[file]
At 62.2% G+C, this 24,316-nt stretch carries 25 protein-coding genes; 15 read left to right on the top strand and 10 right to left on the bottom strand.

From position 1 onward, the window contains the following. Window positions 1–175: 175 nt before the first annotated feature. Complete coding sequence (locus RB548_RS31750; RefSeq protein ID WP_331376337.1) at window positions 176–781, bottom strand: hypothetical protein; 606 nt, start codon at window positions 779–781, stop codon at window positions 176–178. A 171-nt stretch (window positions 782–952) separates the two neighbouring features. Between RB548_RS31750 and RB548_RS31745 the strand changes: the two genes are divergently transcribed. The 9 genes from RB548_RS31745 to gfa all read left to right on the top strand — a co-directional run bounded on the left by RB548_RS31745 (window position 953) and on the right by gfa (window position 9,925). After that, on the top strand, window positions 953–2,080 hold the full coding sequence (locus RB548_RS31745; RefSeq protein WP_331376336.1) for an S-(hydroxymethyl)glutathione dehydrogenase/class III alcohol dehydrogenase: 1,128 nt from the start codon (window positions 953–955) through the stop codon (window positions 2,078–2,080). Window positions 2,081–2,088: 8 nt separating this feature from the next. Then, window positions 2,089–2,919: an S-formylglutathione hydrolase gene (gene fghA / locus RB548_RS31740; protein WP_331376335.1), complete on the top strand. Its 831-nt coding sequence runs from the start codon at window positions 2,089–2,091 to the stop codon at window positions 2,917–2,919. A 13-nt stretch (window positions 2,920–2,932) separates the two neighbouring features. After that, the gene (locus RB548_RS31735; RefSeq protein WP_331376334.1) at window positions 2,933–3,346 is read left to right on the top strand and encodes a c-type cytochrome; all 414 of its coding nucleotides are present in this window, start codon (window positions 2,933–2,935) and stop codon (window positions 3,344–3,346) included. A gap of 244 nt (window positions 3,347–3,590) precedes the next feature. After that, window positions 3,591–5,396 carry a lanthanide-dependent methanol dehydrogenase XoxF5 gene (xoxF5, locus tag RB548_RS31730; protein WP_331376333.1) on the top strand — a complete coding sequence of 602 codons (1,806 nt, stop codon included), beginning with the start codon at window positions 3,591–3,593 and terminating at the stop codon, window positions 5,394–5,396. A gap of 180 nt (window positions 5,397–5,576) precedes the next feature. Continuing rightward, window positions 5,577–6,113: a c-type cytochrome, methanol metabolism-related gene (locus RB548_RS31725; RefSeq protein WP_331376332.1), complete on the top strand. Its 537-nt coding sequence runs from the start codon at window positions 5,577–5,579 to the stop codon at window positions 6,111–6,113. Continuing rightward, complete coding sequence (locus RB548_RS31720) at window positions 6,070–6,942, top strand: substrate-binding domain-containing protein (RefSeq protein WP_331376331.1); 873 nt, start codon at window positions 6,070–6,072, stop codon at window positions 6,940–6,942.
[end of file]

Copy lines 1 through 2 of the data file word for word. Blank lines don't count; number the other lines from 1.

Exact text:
At 62.2% G+C, this 24,316-nt stretch carries 25 protein-coding genes; 15 read left to right on the top strand and 10 right to left on the bottom strand.

From position 1 onward, the window contains the following. Window positions 1–175: 175 nt before the first annotated feature. Complete coding sequence (locus RB548_RS31750; RefSeq protein ID WP_331376337.1) at window positions 176–781, bottom strand: hypothetical protein; 606 nt, start codon at window positions 779–781, stop codon at window positions 176–178. A 171-nt stretch (window positions 782–952) separates the two neighbouring features. Between RB548_RS31750 and RB548_RS31745 the strand changes: the two genes are divergently transcribed. The 9 genes from RB548_RS31745 to gfa all read left to right on the top strand — a co-directional run bounded on the left by RB548_RS31745 (window position 953) and on the right by gfa (window position 9,925). After that, on the top strand, window positions 953–2,080 hold the full coding sequence (locus RB548_RS31745; RefSeq protein WP_331376336.1) for an S-(hydroxymethyl)glutathione dehydrogenase/class III alcohol dehydrogenase: 1,128 nt from the start codon (window positions 953–955) through the stop codon (window positions 2,078–2,080). Window positions 2,081–2,088: 8 nt separating this feature from the next. Then, window positions 2,089–2,919: an S-formylglutathione hydrolase gene (gene fghA / locus RB548_RS31740; protein WP_331376335.1), complete on the top strand. Its 831-nt coding sequence runs from the start codon at window positions 2,089–2,091 to the stop codon at window positions 2,917–2,919. A 13-nt stretch (window positions 2,920–2,932) separates the two neighbouring features. After that, the gene (locus RB548_RS31735; RefSeq protein WP_331376334.1) at window positions 2,933–3,346 is read left to right on the top strand and encodes a c-type cytochrome; all 414 of its coding nucleotides are present in this window, start codon (window positions 2,933–2,935) and stop codon (window positions 3,344–3,346) included. A gap of 244 nt (window positions 3,347–3,590) precedes the next feature. After that, window positions 3,591–5,396 carry a lanthanide-dependent methanol dehydrogenase XoxF5 gene (xoxF5, locus tag RB548_RS31730; protein WP_331376333.1) on the top strand — a complete coding sequence of 602 codons (1,806 nt, stop codon included), beginning with the start codon at window positions 3,591–3,593 and terminating at the stop codon, window positions 5,394–5,396. A gap of 180 nt (window positions 5,397–5,576) precedes the next feature. Continuing rightward, window positions 5,577–6,113: a c-type cytochrome, methanol metabolism-related gene (locus RB548_RS31725; RefSeq protein WP_331376332.1), complete on the top strand. Its 537-nt coding sequence runs from the start codon at window positions 5,577–5,579 to the stop codon at window positions 6,111–6,113. Continuing rightward, complete coding sequence (locus RB548_RS31720) at window positions 6,070–6,942, top strand: substrate-binding domain-containing protein (RefSeq protein WP_331376331.1); 873 nt, start codon at window positions 6,070–6,072, stop codon at window positions 6,940–6,942.